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ELC Helps Teacher-Entrepreneur Expand Pilot Program

June 14, 2013

While teaching first grade in a North Philadelphia elementary school, Alejandro Gac-Artigas noticed that it took until nearly Thanksgiving for many of his students to re-acquire the reading level they’d attained the previous spring.  In fact, summer reading loss is well-documented in elementary school kids from low-income communities.  Research has shown that 2/3 of the achievement gap among high school students is attributable to summer learning loss during the elementary school years. 


Alejandro’s teaching experience inspired him to address this persistent problem by launching his own venture, Springboard Collaborative, in 2011.  He piloted the program first in the school where he had taught, serving 42 students over a four-week period.  Funded by a Teach for America grant, as well as small contributions from private donors, the pilot garnered demonstrable results and enthusiasm, providing Alejandro with the “proof of concept” he needed to grow the program and seek additional financial support.  But Springboard was lacking the requisite legal structure to obtain foundation money and expand the program.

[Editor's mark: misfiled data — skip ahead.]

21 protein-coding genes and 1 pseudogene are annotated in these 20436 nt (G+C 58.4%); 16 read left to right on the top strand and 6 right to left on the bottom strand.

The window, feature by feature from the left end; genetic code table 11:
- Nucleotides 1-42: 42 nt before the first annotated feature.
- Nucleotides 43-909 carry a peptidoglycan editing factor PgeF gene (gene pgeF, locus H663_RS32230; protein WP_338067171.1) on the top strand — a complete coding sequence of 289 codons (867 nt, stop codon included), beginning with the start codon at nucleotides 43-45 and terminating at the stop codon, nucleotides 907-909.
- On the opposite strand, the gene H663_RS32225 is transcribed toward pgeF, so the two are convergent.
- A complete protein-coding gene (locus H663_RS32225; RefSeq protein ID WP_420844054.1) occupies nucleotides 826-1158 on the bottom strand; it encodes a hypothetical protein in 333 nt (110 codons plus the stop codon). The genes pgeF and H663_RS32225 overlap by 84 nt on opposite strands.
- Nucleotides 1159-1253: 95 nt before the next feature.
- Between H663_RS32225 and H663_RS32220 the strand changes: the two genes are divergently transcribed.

In Fall 2011, Alejandro approached Penn’s Entrepreneurship Legal Clinic (ELC) for assistance in forming a federally tax-exempt, non-profit corporation.  Since then, ELC students have also assisted Springboard with other issues critical to its growth and sustainability by structuring contracts between Springboard and the schools it serves, as well as the parents and teachers who participate in the program, and advising on privacy compliance, employment issues, copyright, trademark and more.   


In summer 2012, Springboard served 340 students in four charter schools, replacing a 3-month reading loss with an almost 3-month gain, replicating the result of the pilot at 8 times the scale.  This spring, an ELC student negotiated a contract with seasoned attorneys from the School District of Philadelphia to permit Springboard to expand into four additional schools, serving 480 additional students.